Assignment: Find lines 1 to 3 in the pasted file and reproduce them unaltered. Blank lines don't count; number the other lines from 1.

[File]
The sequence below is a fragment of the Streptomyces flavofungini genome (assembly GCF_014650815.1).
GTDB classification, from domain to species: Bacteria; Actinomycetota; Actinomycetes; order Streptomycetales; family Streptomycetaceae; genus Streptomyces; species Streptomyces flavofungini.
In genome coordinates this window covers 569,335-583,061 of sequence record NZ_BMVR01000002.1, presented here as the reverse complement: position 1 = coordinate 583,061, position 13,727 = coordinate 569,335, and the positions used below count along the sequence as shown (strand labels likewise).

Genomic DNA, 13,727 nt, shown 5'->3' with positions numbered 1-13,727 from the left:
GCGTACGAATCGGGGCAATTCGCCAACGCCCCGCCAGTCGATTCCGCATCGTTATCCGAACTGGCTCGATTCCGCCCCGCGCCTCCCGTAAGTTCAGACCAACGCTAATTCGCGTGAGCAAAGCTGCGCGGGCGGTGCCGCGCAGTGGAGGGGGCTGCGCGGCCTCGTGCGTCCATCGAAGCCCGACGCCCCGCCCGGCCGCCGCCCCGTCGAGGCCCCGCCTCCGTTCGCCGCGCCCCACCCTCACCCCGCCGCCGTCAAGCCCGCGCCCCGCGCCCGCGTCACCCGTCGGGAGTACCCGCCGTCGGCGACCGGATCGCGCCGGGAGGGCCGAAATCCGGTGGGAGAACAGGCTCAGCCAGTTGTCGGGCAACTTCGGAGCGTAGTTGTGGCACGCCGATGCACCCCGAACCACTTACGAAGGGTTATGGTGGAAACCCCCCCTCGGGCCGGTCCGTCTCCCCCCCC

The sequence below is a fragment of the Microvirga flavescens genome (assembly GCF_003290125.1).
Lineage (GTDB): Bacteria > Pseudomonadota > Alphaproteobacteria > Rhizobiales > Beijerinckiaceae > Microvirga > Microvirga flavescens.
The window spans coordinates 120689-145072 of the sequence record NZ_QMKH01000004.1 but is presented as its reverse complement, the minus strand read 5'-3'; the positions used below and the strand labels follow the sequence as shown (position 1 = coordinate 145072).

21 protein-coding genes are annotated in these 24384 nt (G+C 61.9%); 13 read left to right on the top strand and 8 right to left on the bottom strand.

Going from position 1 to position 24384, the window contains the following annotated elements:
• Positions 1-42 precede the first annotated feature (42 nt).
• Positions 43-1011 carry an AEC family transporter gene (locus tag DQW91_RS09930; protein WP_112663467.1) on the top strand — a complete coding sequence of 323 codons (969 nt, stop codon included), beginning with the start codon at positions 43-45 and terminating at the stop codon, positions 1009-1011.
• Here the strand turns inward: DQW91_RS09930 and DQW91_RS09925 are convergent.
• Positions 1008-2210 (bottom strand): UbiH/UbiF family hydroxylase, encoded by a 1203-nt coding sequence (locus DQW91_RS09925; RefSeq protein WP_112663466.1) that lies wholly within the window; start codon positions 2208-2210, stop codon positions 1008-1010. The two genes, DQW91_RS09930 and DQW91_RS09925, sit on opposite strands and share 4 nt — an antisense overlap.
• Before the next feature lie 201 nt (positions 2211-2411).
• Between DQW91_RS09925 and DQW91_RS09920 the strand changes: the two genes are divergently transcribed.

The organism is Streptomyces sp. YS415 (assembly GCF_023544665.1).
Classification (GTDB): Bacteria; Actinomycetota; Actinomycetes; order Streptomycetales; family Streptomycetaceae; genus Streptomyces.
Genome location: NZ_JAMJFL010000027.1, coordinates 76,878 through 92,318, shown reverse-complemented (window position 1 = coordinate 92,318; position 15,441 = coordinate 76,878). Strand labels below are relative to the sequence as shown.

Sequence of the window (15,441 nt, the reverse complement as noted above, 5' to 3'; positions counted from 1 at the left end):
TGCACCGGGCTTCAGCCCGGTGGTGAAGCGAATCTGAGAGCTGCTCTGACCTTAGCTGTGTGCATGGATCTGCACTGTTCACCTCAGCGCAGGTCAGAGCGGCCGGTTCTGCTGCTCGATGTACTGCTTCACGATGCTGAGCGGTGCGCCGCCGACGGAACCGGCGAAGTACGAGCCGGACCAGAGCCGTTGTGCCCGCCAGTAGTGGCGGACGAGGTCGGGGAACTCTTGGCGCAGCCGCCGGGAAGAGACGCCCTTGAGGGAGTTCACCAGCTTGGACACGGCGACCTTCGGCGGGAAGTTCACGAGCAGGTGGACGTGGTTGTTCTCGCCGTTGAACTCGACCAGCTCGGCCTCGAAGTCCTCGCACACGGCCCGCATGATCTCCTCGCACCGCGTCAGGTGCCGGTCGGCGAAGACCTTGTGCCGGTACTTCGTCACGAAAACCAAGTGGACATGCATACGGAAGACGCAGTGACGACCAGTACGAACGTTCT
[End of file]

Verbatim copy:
The sequence below is a fragment of the Streptomyces flavofungini genome (assembly GCF_014650815.1).
GTDB classification, from domain to species: Bacteria; Actinomycetota; Actinomycetes; order Streptomycetales; family Streptomycetaceae; genus Streptomyces; species Streptomyces flavofungini.
In genome coordinates this window covers 569,335-583,061 of sequence record NZ_BMVR01000002.1, presented here as the reverse complement: position 1 = coordinate 583,061, position 13,727 = coordinate 569,335, and the positions used below count along the sequence as shown (strand labels likewise).